Kopp pressed further into the theological equivalent of terra incognita when he asserted that the Church had to censure Bishop Williamson, because combating “every form of anti-Semitism” now “belongs to the Magisterium of the Church” (“Das sind Elemente, die zur Lehre der Kirche dazugehoeren”). The press secretary of the German Bishops’ Conference claimed that the Holocaust was now part of Catholic dogma. Taking his cue on Church teaching from a law which was passed in Germany in 1994, Kopp concludes that “the Holocaust cannot be denied.” The reasoning goes as follows: “The Holocaust is not denied by the Church. Therefore, a bishop who has returned to the Church after 20 years of schism cannot deny the holocaust. . . . He must conform to the teaching of the Church” (“Also hat er sich der Lehre der Kirche anzupassen.”) ( Monday, January 26, 2009). The fact that Kopp lives in a country which has outlawed historical research on certain topics does not change the fact that the Church can pronounce infallibly on matters of faith and morals but has no mandate whatsoever to pass judgments on historical matters like how many people died in concentration camps and how they died, the matters which Bishop Williamson brought up in his interview.  In matters where she cannot speak authoritatively, the Church allows the faithful to form their own opinions, everywhere it seems but in Germany.


Spiegel accused the Vatican of having an “an apparent tin ear” (a phrase which probably lost something in the translation) on matters dealing with the Jews, homosexuals, women, etc. etc., and as an example of this “tin ear” mentioned “moves to have the war-time Pope Pius XII, who is accused by some of having turned a blind eye to the mass deportation and murder of Jews, named a saint.”


The status of Pius XII was especially apropos in this regard. I’m tempted to say that his cause has been in Limbo ever since the Jews objected, except that Pope Benedict XVI doesn’t believe in Limbo.  The status of the causes of Pius XII and Father Dehon crossed my mind while attending a lecture by Archbishop Angelo Amato, prefect for the Congregation for the Causes of the Saints, who spoke on Secularism in Europe at Notre Dame, the same week l’affaire Williamson was raging in the press. Rather than listen to the archbishop shadow box with secularism, it would have been much more interesting to hear him explain how organized Jewry (hereafter, the Jews) had gained veto power over whom the Catholics were allowed to name as saints. The case of Pius XII, whose canonization is on hold, as well as the still unresolved case of Father Dehon, whose canonization was postponed because the Jews accused him of anti-Semitism, are only two cases in point. What implications did this stance have for church unity throughout history? Would it be possible, I wondered, for St. John Chrysostom to be canonized by the Church today? Certainly not, if Adversos Iudeos had to be vetted by the Italian Rabbis or Abe Foxman.


The unspoken but all-pervasive issue at the heart of l’affaire Williamson came down to a question of who was running the Catholic Church and whose dogmas had the final say in Church governance. Did Jewish concern over holocaust denial trump what Canon 1382 had to say about schism? If so why? Or were the Jews simply using this as an excuse to promote more division in the Church? Williamson himself had said on that “the media uproar was surely timed and orchestrated to block the decree.” The Jews, once again, were promoting division. Since the lifting of the excommunications was only the first step in repairing the Lefebvrite schism, the media attack was meant to ensure that that complete reconciliation would not happen.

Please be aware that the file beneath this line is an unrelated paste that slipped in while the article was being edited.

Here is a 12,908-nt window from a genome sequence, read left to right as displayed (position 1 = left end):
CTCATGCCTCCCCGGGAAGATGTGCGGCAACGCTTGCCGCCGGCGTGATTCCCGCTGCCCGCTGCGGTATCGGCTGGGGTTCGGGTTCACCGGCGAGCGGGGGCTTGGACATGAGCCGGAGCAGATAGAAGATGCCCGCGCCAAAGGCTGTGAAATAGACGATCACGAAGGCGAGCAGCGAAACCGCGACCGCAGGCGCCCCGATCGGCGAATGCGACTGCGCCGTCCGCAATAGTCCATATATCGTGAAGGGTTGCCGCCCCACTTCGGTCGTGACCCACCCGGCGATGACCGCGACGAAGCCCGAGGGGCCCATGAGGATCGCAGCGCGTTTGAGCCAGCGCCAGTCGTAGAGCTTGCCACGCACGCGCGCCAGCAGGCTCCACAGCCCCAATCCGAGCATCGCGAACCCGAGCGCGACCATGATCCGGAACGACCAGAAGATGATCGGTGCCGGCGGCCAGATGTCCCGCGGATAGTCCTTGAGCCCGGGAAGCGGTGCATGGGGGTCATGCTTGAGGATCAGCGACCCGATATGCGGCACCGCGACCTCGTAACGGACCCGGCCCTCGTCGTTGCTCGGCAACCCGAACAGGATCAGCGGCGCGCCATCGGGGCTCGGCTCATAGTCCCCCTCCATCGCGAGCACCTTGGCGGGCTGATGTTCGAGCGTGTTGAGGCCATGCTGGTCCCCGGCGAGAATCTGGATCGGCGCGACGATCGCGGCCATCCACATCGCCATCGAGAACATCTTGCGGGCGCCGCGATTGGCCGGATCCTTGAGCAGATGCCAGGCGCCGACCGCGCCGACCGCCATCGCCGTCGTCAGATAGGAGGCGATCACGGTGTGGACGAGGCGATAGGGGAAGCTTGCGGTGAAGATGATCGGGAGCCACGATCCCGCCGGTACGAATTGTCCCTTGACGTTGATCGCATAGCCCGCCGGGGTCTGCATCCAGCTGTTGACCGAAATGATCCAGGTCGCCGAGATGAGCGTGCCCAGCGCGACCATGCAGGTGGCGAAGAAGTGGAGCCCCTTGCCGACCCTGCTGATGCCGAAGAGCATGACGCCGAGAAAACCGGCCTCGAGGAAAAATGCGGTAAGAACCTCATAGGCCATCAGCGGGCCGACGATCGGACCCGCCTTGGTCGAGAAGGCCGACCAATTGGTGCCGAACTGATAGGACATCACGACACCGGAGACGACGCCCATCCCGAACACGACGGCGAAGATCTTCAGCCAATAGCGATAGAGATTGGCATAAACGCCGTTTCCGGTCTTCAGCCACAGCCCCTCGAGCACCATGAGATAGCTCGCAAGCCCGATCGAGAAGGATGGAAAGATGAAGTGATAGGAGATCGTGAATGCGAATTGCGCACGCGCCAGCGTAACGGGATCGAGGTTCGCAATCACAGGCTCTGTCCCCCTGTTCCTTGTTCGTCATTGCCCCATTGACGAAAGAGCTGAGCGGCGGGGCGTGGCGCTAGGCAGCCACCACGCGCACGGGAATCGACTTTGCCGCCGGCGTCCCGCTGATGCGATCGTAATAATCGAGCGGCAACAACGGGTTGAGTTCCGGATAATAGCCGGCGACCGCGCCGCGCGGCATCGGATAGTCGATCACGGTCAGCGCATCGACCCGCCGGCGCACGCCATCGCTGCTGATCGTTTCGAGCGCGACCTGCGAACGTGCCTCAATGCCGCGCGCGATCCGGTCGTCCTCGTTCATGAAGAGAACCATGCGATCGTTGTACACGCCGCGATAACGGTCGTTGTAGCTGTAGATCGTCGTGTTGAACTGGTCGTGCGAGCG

Undeterred by the ADL’s threat and their orchestration of the world media against the Church, the Vatican released the letter lifting the excommunications on Saturday, January 24. The Vatican’s initial statements showed calm and resolve by trying to separate the two issues the Jews and the world press were determined to conflate, namely, schism and holocaust denial. “This act regards the lifting of the excommunications, period,” Vatican spokesman Father Federico Lombardi told reporters, “It has nothing to do with the personal opinions of one person, which are open to criticism, but are not pertinent to this decree.”


On January 28 at the end of his general audience on Wednesday, the pope reiterated the reasons that led to the lifting of the excommunications, none of which had anything to do with the Holocaust or how many people died or how they died:


Precisely in order to fulfill the service of unity, which distinguished in a special way my ministry as Successor of Peter, I decided a number of days ago to grant the remission of the excommunication that four bishops had incurred when they were ordained by Archbishop Lefebvre in 1988 without a pontifical mandate. I carried out this action of paternal tenderness because these bishops had repeatedly expressed to me their acute suffering over the situation in which they found themselves. I hope that this gesture of mine will be followed by concerted effort on their part to take the further steps necessary to realize full communion with the Church, testifying in this way to their true fidelity and true recognition of the magisterium and authority of the Pope and of Vatican Council II.


He concluded his daily Wednesday audience by saying that he wanted to “express my full and indisputable solidarity with our Brothers and Sisters who received the First Covenant, I trust that the memory of the Shoah will induce humankind to reflect upon the unpredictable power of evil when it conquers the heart of man.”